Google doubled its revenue over the past six quarters, surpassing $2 billion in 2Q19 as the vendor migrates customers to Google Cloud Platform (GCP) and attains particularly strong revenue growth from selling analytics. Google’s PaaS business will continue to drive revenue growth as enterprises integrate their hybrid environment with Anthos and leverage Google’s analytics, AI and machine learning offerings. In addition, Google supplements growth with G Suite as the company’s growing sales base brings industry-specific versions of the collaboration suite to market and cross-sells G Suite into GCP-oriented customer engagements. — Jack McElwee, Research Analyst

Cognizant has reworked its corporate strategy to emphasize the criticality of digital technologies to its growth plans. Pursuing acquisitions, such as that of Meritsoft, enables Cognizant to diversify its revenue mix, fostering new sources of digital revenues within key verticals. We expect Cognizant will maintain steady revenue growth year-to-year, largely led by demand around its digital operations capabilities.    — Kelly Lesiczka, Analyst

An integrated sales structure, paired with investments in price-competitive AI solutions and on-site presence, will help Infosys transform its brand identity. At the same time as Infosys builds a healthy pipeline, the company may need to calibrate stakeholders’ expectations around margins to sustain trust. — Boz Hristov, Senior Analyst

Reinforcing Verizon’s reputation as a premium wireless service provider will be essential for the operator to sustain revenue growth in the 5G era, as competitive pressures from T-Mobile will intensify, especially given the pending Sprint merger. Though Verizon will continue to trail T-Mobile in postpaid phone net additions over the next several years, Verizon will be able to sustain revenue growth by attracting customers willing to pay a higher price for the operator’s network coverage and premium unlimited data plans. Steve Vachon, Analyst

Sprint continues to undercut its rivals as the operator remains reliant on competitive pricing to attract subscribers given its subpar network coverage, though the company is moving away from more aggressive promotions, such as its previous Cut Your Bill in Half offer, to improve average revenue per user (ARPU). Sprint will continue to struggle to balance ARPU and subscriber growth, however, as many customers are unwilling to pay higher prices for the company’s network quality and Sprint is experiencing high churn rates from customers rolling off promotional pricing offers. — Steve Vachon

Public sector IT services spotlight: The U.S. federal earnings season continues the week of July 29 with three services-led defense contractors — Booz Allen Hamilton (BAH), Leidos and ManTech — releasing their fiscal results for the second calendar quarter of 2019.

As reported on Monday, July 29, Booz Allen Hamilton delivered 10.8% year-to-year growth during 2Q19, the first quarter of its fiscal 2020, and 100% of BAH’s growth was organic as the company continues to eschew acquisitions. BAH’s strong performance in 2Q19 reflects how ideally positioned the company is to serve its federal clientele, as well as a growing number of commercial entities, with a high-value, differentiated solutions suite spanning the strategy, mission and critical IT needs of public and private sector clients alike. As a result of its strong 2Q19 year-to-year growth, BAH is also likely to be the top-performing organic growth vendor in TBR’s upcoming 2Q19 Public Sector IT Services Benchmark (publishing in early October). BAH’s growth and margin performance (operating margin of 9.8%) in 2Q19 mostly outstripped that of the trio of federal competitors that released 2Q19 earnings and fiscal performance last week: Raytheon (YTY growth of 5.3%; operating margin of 9.1%); General Dynamics Information Technology (YTY contraction of 11.6%; operating margin of 7.1%); and Northrop Grumman Technology Services (YTY contraction of 0.4%; operating margin of 10.8%). We believe BAH’s performance relates directly to its solution set, which sits at the juncture of federal agency IT and mission objectives with a differentiating blend of consulting, technology and emerging solutions.           John Caucis, Senior Analyst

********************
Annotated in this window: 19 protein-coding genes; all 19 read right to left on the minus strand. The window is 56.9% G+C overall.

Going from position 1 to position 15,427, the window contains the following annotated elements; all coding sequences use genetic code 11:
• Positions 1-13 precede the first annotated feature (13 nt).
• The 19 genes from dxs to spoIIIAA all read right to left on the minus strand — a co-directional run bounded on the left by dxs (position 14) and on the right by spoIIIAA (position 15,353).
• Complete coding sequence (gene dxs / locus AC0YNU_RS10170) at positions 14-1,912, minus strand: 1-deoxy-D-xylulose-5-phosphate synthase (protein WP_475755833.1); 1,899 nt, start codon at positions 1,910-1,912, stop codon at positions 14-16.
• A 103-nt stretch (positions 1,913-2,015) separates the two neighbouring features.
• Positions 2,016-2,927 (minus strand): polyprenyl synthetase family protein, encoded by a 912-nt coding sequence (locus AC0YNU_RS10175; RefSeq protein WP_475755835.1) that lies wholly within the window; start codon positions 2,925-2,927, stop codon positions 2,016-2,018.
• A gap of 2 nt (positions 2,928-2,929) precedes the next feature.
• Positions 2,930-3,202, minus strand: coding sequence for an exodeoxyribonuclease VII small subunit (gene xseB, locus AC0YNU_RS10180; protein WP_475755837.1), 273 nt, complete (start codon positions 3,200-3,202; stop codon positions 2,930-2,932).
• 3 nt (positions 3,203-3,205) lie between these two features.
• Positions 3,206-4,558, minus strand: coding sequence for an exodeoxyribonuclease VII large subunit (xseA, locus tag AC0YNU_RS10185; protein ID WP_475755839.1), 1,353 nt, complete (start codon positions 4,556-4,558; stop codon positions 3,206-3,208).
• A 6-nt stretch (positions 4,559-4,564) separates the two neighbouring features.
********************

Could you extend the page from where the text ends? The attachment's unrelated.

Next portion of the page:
Leidos will release its earnings on Tuesday, July 30, and is expected to post top-line, year-to-year growth of between 5% and 7% to reach about $2.7 billion in 2Q19 revenue. Growth will derive from Leidos’ continued strong pace of new awards, net increases in volume across several high-profile programs, and improving win rates, which are accelerating the conversion of pipeline opportunities into bookings and revenue. Leidos should also be able to offset the wind-down of existing programs and some limited currency headwinds from unfavorable swings in the U.S. dollar. The company has guided for 2019 revenue of between $10.5 billion and $10.9 billion, implying a median 5% growth rate, and record backlog levels achieved in prior quarters positions Leidos well to achieve its projections. — John Caucis  

Finally, ManTech will release its 2Q19 fiscal performance and earnings after business hours on Wednesday, July 31. ManTech’s latest strategic acquisition (Kforce Government Solutions, or KGS) will add roughly $100 million in new revenue and expand ManTech’s opportunity set in the federal civilian segment, augmenting robust Department of Defense (DOD) and intelligence growth while inorganically boosting ManTech’s top-line growth (projected to be between 6% and 8% in 2Q19). ManTech’s top-line growth in 2Q19 should be significantly augmented by the KGS acquisition, as the purchase closed in April and immediately began to contribute inorganic revenue to ManTech’s top line. On an organic basis, classified customers continue to accelerate spend with ManTech, while spending on behalf of ManTech’s principal DOD and Intelligence Community clients continues trending upward. Prior to the KGS acquisition, ManTech tendered a 2019 outlook for full-year 2019 revenue of between $2.05 billion and $2.15 billion, implying growth of between 4.7% and 9.8% over FY18 revenue of $1.96 billion. KGS is expected to contribute between $60 million and $80 million in inorganic revenue during the latter nine months of FY19; this compelled ManTech to elevate its prior guidance for FY19 revenue to instead reach between $2.13 billion and $2.21 billion, implying growth of between 8.8% and 12.8% over FY18. — John Caucis